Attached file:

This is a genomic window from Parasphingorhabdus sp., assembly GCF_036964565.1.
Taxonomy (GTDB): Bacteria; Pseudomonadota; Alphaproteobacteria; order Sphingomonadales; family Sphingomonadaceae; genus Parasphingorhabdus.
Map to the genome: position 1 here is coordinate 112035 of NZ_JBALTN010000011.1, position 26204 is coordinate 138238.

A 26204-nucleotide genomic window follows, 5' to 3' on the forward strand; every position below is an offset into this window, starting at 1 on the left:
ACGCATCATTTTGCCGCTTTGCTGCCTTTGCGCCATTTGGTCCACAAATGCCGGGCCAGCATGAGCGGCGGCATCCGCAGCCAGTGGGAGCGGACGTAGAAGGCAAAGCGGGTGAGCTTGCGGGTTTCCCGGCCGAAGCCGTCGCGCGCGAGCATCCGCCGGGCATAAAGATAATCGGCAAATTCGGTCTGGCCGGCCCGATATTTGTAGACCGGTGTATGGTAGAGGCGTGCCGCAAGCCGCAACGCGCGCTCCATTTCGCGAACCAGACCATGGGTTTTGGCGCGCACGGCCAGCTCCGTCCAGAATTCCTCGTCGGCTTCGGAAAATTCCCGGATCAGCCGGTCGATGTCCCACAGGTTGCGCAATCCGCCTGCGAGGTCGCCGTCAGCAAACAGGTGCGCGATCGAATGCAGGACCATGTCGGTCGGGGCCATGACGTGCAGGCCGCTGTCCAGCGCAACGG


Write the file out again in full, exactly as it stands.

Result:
This is a genomic window from Parasphingorhabdus sp., assembly GCF_036964565.1.
Taxonomy (GTDB): Bacteria; Pseudomonadota; Alphaproteobacteria; order Sphingomonadales; family Sphingomonadaceae; genus Parasphingorhabdus.
Map to the genome: position 1 here is coordinate 112035 of NZ_JBALTN010000011.1, position 26204 is coordinate 138238.

A 26204-nucleotide genomic window follows, 5' to 3' on the forward strand; every position below is an offset into this window, starting at 1 on the left:
ACGCATCATTTTGCCGCTTTGCTGCCTTTGCGCCATTTGGTCCACAAATGCCGGGCCAGCATGAGCGGCGGCATCCGCAGCCAGTGGGAGCGGACGTAGAAGGCAAAGCGGGTGAGCTTGCGGGTTTCCCGGCCGAAGCCGTCGCGCGCGAGCATCCGCCGGGCATAAAGATAATCGGCAAATTCGGTCTGGCCGGCCCGATATTTGTAGACCGGTGTATGGTAGAGGCGTGCCGCAAGCCGCAACGCGCGCTCCATTTCGCGAACCAGACCATGGGTTTTGGCGCGCACGGCCAGCTCCGTCCAGAATTCCTCGTCGGCTTCGGAAAATTCCCGGATCAGCCGGTCGATGTCCCACAGGTTGCGCAATCCGCCTGCGAGGTCGCCGTCAGCAAACAGGTGCGCGATCGAATGCAGGACCATGTCGGTCGGGGCCATGACGTGCAGGCCGCTGTCCAGCGCAACGG